Interview with Purvi Doshi




We met self-educated Indian designer Purvi Doshi during Impact. Her collections - for men and women - are a mix of traditional Indian attire and contemporary pieces with amazing finishes such as handcrafted embroidery. She is always searching for new ways to manufacture and dye naturally. Her mission is to create ecologically sustainable high fashion. Discover her story :

Can you please introduce yourself and your brand?

My name is Purvi Doshi, I was born in India and I am a self-taught designer. I started working when I was in my second year of college, I never knew that I would become a designer, but I learnt how to sew all by myself. I created beautiful clothes first for myself and then for my friends, but I was not very good at tailoring. So, I seeked help from tailors in my city and one of them made me a wonderful offer : to work for him as a Designer. I started to draw things I used to love. This small business made me some pocket money and so I could start studying and working for big companies, but I realised what I really loved doing was my “hobby”. So, I left my other jobs and started designing. I had never studied fashion but I had big ambitions; aiming high really helped me. I took part in Fashion Week in India, and from then on I haven’t looked back, continuing to design my collections. For 8-9 seasons, I took part in New York fashion week and started to work with natural colours and dyes, and handcrafted embroideries. The turning-point was 6 years ago, when I realised how cruel silk production really was: worms are boiled alive. So, I announced to my studio that we would no longer be working with silk. We have so many craftsmen in India and we should preserve them, one garment should employ 3-4 people and this is what I try to do.

So how are you getting on now?

From a brand that I founded in 2011, with no fashion background and no money, we have just opened a second shop in my city, so we are very happy!

How did you get involved in sustainable fashion?

Silk production was the turning point, and then I started to read about fashion and its impact on the world. We have killed so many species in the name of fashion, and polluted so much water! Even if you are not using silk, fur, or leather you are producing chemicals which are transmitted into water supplies and kill ecosystems… In fact, I was getting tired of my job, so this gave me a new passion, working with this new set of ethics and now I’m enjoying it everyday! I work with almost 300 craftsmen in India and I’m in direct contact with most of them.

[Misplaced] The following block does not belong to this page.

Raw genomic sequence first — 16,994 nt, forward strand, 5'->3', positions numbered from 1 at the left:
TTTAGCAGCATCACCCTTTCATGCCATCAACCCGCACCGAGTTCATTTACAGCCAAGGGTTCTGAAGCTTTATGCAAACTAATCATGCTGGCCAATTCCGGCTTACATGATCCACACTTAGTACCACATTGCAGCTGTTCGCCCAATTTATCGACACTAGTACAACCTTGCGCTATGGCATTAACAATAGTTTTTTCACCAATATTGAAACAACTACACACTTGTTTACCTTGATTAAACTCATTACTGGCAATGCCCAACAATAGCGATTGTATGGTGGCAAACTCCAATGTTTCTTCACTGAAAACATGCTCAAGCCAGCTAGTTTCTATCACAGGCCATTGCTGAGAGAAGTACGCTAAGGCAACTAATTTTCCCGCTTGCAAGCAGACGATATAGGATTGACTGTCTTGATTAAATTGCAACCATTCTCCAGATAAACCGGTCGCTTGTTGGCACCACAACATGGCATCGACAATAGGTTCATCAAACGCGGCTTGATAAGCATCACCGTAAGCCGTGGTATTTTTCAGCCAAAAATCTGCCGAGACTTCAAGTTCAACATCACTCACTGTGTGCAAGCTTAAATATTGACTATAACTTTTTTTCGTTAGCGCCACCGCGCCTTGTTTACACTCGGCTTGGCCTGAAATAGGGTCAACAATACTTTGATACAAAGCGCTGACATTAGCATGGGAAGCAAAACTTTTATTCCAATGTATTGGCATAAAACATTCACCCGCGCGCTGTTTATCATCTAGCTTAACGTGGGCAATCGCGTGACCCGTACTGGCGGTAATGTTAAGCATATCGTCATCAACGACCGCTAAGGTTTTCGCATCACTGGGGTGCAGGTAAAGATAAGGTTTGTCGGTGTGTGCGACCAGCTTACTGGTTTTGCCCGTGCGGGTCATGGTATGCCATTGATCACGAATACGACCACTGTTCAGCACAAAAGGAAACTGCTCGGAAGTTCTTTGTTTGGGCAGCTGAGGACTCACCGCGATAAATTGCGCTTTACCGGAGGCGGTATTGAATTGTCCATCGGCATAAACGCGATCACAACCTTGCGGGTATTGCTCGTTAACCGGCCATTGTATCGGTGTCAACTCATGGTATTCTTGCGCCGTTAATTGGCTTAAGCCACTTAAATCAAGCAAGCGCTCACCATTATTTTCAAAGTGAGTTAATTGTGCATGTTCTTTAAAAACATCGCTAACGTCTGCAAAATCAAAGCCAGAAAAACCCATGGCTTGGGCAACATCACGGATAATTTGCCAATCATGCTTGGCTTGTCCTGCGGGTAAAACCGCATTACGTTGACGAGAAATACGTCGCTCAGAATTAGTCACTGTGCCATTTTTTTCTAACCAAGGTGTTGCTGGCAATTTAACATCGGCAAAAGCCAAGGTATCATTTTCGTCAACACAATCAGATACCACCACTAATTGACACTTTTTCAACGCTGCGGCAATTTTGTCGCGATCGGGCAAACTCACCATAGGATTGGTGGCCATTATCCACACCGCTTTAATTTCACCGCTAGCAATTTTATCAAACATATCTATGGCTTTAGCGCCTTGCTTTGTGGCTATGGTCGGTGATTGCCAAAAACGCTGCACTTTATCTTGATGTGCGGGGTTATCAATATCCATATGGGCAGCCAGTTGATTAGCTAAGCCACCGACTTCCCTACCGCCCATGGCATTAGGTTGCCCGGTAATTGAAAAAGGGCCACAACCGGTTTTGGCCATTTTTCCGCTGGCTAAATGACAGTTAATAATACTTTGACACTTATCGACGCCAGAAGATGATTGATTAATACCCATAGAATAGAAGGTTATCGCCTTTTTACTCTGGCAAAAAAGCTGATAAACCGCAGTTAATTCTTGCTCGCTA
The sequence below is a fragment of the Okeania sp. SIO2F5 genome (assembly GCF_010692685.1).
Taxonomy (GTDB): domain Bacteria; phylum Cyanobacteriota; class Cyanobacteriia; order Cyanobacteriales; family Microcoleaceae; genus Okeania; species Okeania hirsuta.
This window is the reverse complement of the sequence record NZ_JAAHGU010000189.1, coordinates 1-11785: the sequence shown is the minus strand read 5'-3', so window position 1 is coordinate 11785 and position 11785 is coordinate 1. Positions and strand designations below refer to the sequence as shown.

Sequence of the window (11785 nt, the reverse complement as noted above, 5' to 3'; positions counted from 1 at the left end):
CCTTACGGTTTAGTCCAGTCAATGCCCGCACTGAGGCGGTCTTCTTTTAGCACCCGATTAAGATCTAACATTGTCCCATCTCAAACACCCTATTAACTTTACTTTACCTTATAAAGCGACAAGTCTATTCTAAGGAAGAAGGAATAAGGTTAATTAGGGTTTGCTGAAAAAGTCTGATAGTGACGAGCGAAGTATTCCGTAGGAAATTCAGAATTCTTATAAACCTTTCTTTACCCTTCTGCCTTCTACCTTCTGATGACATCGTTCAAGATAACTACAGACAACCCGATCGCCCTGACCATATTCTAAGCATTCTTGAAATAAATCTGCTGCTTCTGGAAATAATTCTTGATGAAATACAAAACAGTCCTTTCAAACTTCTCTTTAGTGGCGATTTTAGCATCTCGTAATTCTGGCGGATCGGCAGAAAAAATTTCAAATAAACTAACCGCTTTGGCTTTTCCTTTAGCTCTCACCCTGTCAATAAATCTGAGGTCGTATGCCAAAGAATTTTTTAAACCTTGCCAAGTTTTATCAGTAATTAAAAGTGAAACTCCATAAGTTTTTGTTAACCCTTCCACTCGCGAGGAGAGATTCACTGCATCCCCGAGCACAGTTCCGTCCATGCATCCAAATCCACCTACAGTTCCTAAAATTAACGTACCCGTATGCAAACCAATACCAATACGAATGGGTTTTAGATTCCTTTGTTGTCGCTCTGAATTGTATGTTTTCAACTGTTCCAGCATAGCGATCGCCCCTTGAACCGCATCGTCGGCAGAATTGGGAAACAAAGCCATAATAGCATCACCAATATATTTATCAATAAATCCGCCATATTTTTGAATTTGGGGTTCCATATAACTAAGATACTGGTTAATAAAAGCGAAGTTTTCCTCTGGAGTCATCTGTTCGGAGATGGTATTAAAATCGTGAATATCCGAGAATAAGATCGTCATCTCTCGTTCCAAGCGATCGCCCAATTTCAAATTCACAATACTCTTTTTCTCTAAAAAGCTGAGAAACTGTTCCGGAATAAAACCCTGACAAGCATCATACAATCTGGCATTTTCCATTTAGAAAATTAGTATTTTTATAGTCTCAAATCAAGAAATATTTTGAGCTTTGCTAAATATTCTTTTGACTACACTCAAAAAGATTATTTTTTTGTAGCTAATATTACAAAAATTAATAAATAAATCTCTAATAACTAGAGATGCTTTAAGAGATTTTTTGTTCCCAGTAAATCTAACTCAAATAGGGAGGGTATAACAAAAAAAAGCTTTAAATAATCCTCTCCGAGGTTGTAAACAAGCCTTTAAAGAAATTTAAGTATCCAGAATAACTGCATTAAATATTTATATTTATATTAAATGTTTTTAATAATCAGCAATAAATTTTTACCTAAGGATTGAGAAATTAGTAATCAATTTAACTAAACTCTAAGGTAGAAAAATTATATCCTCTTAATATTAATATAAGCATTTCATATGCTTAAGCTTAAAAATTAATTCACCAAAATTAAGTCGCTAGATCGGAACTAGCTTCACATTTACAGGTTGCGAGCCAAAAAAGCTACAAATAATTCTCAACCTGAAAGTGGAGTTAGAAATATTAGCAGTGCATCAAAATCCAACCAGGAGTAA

Describe your brand in 3 words




Can business truly be ethical?

It has to be! Everything should be ethical!

What are your inspirations?

Nature. Most of my embroideries are birds, animals, or plants. But I’m also inspired by people around me, in the streets, with the many different shapes and clothing.


They chose us, and thank you, because I belong to this philosophy. “Impact zones” should exist everywhere !

On the consumer side of things, what noteworthy changes have you noticed?

I can see that my customers are very happy when they hear the story behind the clothes and they come to understand what sustainability is. But sustainability is not cheap! I am yet to see that change in them, to consciously stop buying tonnes of new clothes, they have to choose 1 or 2 ethically produced things...This is compulsory!

What challenges do you face daily?

My cost is very high now because I pay my craftsmen fair wages as I get beautiful embroideries that are part of the real craft of my country and so, my production cycle has skyrocketed. One garment could take from 1 to 3 months to create. But there are brands producing thousands of pieces everyday, so in that sense my production is low, and people want cheaper stuff so it’s a challenge. I don’t know if people are ready to pay the price of high-quality clothing. Also, there are some imperfections due to human-error as we make our clothes by hand, and we have the same problem with the natural dyes. It’s not perfect, it bleeds, it fades, even if it’s good for the environment and our bodies. So yes, it’s a challenge to make sales and convince clients to take care of clothes, every step is a gamble, but it’s fascinating!

What do you see for the future of fashion?

Clothing will be more comfortable, and people will prefer long lasting and sustainable pieces. But be careful, not every sustainable garment will be long lasting, even though garments are made by machines. Consumers will be assured that their clothing was not created using child labour nor hazardous or cancerogenic dyes. And we - ethical designers - will have to find technological solutions. It takes time, and we can’t say for sure what the future will hold.

Describe IMPACT in 3 words.




What projects are you working on ? What do you have planned for the future of your brand?

India is a labour surplus country, with many crafts as well. Right now, I’m working with more than 300 artisans and my plan is work with even more. But if this cannot be achieved, I want to at least give them regular work, all year long. My aim is to work on different silhouettes and new ways to use embroidery.